This special issue of phytochemistry reviews is in the honour of Eddy van der Meijden on the occasion of his retirement. He is one of the leading researchers in the field of evolutionary ecology of plant defence. Being trained as an animal ecologist he soon was aware of the fact that the population dynamics of herbivorous insects can only be understood in relation to food quantity and quality. He tried to understand food quality of the cinnabar moth, Tyria jacobaeaea, as a compromise between nutritional requirements and the levels of plant defence. He also advocated the idea that in order to explain the evolution of plant defence systems one should not only focus on the enemies that are found on the plant but one should focus especially on potential enemies that are not found on the plant because these are the ones that are most likely to be affected by the plant’s defence system. With this in mind van der Meijden and his co-workers studied the effects of pyrrolizidine alkaloids (Pas) on generalist and specialist herbivores within the framework of evolutionary ecology. Van der Meijden emphasized that the evolution of plant defence could only be understood when studied in relationship to the allocation patterns and life-history characteristics of an individual. One of his classic papers is on regrowth and defence as alternative strategies in the struggle against herbivores. The fitness effects of secondary metabolites are determined by on one hand the benefits in terms of increased growth and reproduction and on the other hand the costs to produce them. For a long period it remained unclear whether or not there were costs associated with the production of alkaloids. At least the production costs were minute and hard to show. This lead van der Meijden to hypothesize that the costs were largely ecological. Alkaloids have a negative effect on generalist herbivores that are not adapted to the plant and attract specialist herbivores that use the alkaloids to recognize their host plant. The optimal alkaloid concentration is than determined by the relative herbivore pressure by specialist and generalist herbivores. This concept was later applied to explain the shift from quantitative to qualitative defence in invasive plants that lack the pressure of specialist herbivores. Van der Meijden cooperated with experts in the field of plant chemistry such as Thomas Hartman. Hartman’s finding, that alkaloids are produced in the roots and that diversification takes place in the shoots, helped to explain how alkaloid concentrations depend on environmental conditions. Starting from Hartman’s description of chemotypes of Senecio jacobaea, van der Meijden and his team studied the distribution of Pas both at the level of individual plants, populations and on a geographical scale and in a phylogenetic context, trying to describe and explain the bewildering diversity of Pas within the genus Senecio s.l.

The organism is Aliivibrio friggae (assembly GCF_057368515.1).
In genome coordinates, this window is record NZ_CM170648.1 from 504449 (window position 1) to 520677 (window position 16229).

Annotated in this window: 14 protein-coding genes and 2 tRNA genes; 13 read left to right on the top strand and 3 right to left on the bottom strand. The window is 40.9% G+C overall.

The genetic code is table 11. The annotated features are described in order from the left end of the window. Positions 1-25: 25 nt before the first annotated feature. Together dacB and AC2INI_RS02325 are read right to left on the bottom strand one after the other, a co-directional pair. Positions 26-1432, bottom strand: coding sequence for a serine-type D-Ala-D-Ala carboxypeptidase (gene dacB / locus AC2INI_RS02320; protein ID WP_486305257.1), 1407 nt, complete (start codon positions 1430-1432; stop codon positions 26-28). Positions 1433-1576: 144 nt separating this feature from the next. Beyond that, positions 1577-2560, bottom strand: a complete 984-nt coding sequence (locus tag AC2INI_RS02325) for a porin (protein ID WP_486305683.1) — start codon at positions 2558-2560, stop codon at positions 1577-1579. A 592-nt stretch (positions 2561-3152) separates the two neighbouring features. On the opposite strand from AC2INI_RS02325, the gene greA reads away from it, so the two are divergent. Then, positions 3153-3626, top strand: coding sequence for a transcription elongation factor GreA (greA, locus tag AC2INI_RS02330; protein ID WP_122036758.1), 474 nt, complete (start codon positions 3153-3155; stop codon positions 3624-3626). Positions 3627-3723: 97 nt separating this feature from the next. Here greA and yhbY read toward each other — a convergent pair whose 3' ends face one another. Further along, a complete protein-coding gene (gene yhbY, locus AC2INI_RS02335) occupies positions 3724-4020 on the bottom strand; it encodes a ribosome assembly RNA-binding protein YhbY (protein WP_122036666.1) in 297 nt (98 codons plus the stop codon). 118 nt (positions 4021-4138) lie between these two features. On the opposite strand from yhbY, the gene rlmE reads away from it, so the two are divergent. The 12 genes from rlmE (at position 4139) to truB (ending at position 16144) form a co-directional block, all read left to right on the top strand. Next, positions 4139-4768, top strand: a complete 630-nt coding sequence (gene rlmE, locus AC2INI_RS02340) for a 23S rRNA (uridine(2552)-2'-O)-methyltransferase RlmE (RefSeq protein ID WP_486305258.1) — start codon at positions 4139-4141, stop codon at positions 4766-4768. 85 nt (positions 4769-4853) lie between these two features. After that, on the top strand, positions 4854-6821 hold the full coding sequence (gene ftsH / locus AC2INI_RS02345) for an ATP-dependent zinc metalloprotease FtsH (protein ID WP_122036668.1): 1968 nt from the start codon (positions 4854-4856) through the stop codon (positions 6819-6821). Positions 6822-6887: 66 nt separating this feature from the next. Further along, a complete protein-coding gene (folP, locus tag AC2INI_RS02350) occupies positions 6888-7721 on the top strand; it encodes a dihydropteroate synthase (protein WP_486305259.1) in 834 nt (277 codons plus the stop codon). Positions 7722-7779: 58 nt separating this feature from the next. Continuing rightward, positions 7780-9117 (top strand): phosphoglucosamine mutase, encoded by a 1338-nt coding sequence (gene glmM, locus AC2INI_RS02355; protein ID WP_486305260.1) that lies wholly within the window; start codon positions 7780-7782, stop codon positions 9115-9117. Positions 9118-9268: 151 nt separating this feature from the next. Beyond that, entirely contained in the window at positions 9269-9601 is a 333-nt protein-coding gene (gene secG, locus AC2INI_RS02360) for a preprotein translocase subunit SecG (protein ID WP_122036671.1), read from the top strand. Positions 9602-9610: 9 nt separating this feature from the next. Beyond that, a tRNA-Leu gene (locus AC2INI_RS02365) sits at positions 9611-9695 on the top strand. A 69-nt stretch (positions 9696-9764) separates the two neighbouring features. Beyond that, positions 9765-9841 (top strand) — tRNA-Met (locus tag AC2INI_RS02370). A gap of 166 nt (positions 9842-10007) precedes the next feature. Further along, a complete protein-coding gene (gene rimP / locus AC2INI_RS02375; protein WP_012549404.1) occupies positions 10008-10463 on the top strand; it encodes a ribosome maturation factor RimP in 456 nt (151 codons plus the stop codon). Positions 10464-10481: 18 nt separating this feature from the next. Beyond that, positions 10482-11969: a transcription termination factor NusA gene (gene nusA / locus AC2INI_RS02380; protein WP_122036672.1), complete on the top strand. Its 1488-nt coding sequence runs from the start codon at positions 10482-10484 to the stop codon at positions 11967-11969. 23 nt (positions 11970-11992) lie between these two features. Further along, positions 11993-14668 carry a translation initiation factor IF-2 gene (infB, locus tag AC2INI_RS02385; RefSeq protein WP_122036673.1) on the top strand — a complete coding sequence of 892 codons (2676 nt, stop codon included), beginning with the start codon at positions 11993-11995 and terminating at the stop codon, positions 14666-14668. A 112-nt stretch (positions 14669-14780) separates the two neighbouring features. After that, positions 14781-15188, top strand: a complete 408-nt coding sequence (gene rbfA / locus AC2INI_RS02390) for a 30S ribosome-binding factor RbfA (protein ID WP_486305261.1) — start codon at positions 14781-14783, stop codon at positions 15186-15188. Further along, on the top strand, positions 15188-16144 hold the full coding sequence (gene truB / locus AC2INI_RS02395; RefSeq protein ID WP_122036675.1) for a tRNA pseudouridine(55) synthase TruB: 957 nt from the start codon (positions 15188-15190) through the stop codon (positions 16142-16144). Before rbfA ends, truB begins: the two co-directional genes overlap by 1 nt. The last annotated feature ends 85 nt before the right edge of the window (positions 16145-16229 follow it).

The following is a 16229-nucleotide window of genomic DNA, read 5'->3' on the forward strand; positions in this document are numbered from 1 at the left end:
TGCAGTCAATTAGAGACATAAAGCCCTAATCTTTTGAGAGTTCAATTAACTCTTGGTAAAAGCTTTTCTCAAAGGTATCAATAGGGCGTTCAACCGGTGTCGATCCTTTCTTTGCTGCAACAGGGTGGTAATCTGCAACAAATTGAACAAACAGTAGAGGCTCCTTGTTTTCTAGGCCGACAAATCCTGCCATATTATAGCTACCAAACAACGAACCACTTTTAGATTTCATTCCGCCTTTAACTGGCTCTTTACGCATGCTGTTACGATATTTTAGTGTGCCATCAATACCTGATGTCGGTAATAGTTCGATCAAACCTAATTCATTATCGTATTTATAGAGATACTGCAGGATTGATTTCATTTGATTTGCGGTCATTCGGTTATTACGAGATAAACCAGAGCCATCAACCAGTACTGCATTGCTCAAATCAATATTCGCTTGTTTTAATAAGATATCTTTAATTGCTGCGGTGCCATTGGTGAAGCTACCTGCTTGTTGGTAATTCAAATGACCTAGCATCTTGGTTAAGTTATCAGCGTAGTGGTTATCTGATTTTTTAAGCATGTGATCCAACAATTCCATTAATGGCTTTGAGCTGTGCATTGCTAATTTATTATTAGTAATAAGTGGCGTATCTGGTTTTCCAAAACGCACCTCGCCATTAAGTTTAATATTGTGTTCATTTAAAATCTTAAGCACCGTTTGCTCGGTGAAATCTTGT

The effects of alkaloid on insect herbivores were tested using chemotypes and experiments with artificial diets. It was shown that structurally related alkaloids differ in their effects on herbivores and that herbivores are differentially affected by the same alkaloid. Strong indications were found that different alkaloids have synergistic effects. The study of the effects of individual alkaloids or combinations was hampered by the availability of the relevant pure alkaloids. To overcome this problem a system was set-up by crossing Senecio jacobaea and Senecio aquaticus. The F1’s were again crossed to produce an F2 generation. The parental species, the F1 and the F2 generation are all kept in tissue culture such that they can be reproduced endlessly. In the F2 generation one expects independent segregation of characteristics such that with multivariate regression analyses the effects of individual Pas and their interactions can be studied. With this system the effects of alkaloids on a variety of herbivores are now being tested. In addition this system was used to evaluate the importance of hybridization events for the evolution of alkaloid diversity. His latest research on alkaloids is on their role in the oviposition of T. jacobaea. In total Eddy van der Meijden published over 70 peer reviewed papers on Senecio and many of his former PhD students now hold prestigious positions, among which three full professorships and one extra ordinary professorship.
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